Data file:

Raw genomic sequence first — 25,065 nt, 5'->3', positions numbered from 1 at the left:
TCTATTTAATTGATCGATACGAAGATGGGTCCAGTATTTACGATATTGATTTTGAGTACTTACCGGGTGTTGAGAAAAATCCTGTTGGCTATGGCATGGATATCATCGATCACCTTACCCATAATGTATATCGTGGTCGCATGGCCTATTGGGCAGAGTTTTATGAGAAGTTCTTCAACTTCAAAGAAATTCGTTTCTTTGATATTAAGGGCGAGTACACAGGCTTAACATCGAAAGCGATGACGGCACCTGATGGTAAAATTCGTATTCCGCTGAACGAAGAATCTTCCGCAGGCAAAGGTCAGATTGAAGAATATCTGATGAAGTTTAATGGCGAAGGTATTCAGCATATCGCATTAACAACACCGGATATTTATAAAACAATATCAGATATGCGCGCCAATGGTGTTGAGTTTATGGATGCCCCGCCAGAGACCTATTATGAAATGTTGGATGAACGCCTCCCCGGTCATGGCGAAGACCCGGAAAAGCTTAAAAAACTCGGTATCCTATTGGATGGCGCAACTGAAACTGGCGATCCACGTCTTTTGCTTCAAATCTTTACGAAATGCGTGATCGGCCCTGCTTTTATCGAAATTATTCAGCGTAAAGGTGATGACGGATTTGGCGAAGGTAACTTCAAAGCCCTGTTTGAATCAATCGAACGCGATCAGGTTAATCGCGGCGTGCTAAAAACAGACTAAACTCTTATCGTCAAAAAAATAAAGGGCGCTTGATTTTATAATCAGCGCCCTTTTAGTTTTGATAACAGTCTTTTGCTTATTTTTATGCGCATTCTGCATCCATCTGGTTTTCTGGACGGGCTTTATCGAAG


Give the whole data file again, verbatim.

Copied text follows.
Raw genomic sequence first — 25,065 nt, 5'->3', positions numbered from 1 at the left:
TCTATTTAATTGATCGATACGAAGATGGGTCCAGTATTTACGATATTGATTTTGAGTACTTACCGGGTGTTGAGAAAAATCCTGTTGGCTATGGCATGGATATCATCGATCACCTTACCCATAATGTATATCGTGGTCGCATGGCCTATTGGGCAGAGTTTTATGAGAAGTTCTTCAACTTCAAAGAAATTCGTTTCTTTGATATTAAGGGCGAGTACACAGGCTTAACATCGAAAGCGATGACGGCACCTGATGGTAAAATTCGTATTCCGCTGAACGAAGAATCTTCCGCAGGCAAAGGTCAGATTGAAGAATATCTGATGAAGTTTAATGGCGAAGGTATTCAGCATATCGCATTAACAACACCGGATATTTATAAAACAATATCAGATATGCGCGCCAATGGTGTTGAGTTTATGGATGCCCCGCCAGAGACCTATTATGAAATGTTGGATGAACGCCTCCCCGGTCATGGCGAAGACCCGGAAAAGCTTAAAAAACTCGGTATCCTATTGGATGGCGCAACTGAAACTGGCGATCCACGTCTTTTGCTTCAAATCTTTACGAAATGCGTGATCGGCCCTGCTTTTATCGAAATTATTCAGCGTAAAGGTGATGACGGATTTGGCGAAGGTAACTTCAAAGCCCTGTTTGAATCAATCGAACGCGATCAGGTTAATCGCGGCGTGCTAAAAACAGACTAAACTCTTATCGTCAAAAAAATAAAGGGCGCTTGATTTTATAATCAGCGCCCTTTTAGTTTTGATAACAGTCTTTTGCTTATTTTTATGCGCATTCTGCATCCATCTGGTTTTCTGGACGGGCTTTATCGAAG